Media Literacy Facilitation as Service Learning and Public Engagement

Media Literacy Facilitation as Service Learning and Public Engagement

Christine Olson (University of Massachusetts – Amherst, USA) and Erica Scharrer (University of Massachusetts – Amherst, USA)
DOI: 10.4018/978-1-5225-4059-5.ch007

Abstract

This chapter offers insights from a 15-year partnership between a public university and local K-12 schools to explore how the facilitation of media literacy education (MLE) programs by university students can offer rewarding outcomes for both research and learning. The MLE program that serves as the case study for this chapter takes place at local elementary schools each spring in conjunction with an undergraduate communication course and includes interactive media analysis discussions as well as a culminating creative production activity. Reflections and written feedback from participating graduate, undergraduate, and elementary students emphasize the strengths of this pedagogical model for collaboration and learning while also acknowledging the practical constraints of such a partnership. By detailing the institutional-level support, instructional design, and practical implementation of this MLE program, the chapter enumerates the benefits and challenges of engaged research and service learning for advancing media literacy goals.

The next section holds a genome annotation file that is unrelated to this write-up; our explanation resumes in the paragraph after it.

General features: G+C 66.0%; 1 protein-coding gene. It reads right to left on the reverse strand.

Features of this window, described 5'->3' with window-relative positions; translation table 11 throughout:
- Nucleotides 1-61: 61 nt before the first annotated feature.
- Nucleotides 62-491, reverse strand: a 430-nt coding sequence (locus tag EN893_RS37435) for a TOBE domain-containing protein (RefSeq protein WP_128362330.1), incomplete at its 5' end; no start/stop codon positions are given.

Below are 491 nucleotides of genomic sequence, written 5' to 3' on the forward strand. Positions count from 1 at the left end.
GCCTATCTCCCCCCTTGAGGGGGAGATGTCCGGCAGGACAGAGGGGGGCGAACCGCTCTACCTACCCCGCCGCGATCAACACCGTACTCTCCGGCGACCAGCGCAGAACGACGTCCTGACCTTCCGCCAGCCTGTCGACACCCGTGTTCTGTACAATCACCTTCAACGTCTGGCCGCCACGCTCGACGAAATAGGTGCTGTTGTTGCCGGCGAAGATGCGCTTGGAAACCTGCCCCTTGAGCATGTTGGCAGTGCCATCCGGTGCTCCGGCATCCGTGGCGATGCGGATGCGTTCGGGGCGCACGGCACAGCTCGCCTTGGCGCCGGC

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Background

A MLE service-learning initiative requires consideration of instructional design at multiple levels. Firstly, stakeholders must design a program that results in mutually beneficial outcomes for both the university and the K-12 participants. Secondly, the conceptualization of MLE must be made explicit so the curriculum design can foster such literacy. Together, the civic engagement and service-learning framework and the MLE approach provide the theoretical foundations and practical implementation strategies for the initiative’s design.

Key Terms in this Chapter

Public Engagement: The sharing of resources and knowledge between experts and non-experts on topics of collective concern.

Intellectual Community: A mutually recognized space of knowledge sharing.

Reflexivity: The process of considering the researcher’s own role in shaping the construction of knowledge.

Desensitization: The reduction of an emotional response to stimuli such as media violence due to overexposure.

Service-Learning: An educational experience in which course content is coupled with community-based activities for the mutual benefit of students and the community.

Pedagogy: The theory and practice of designing a learning experience.

Materialism: Valuing the acquisition of possessions above social, intellectual, and spiritual pursuits.

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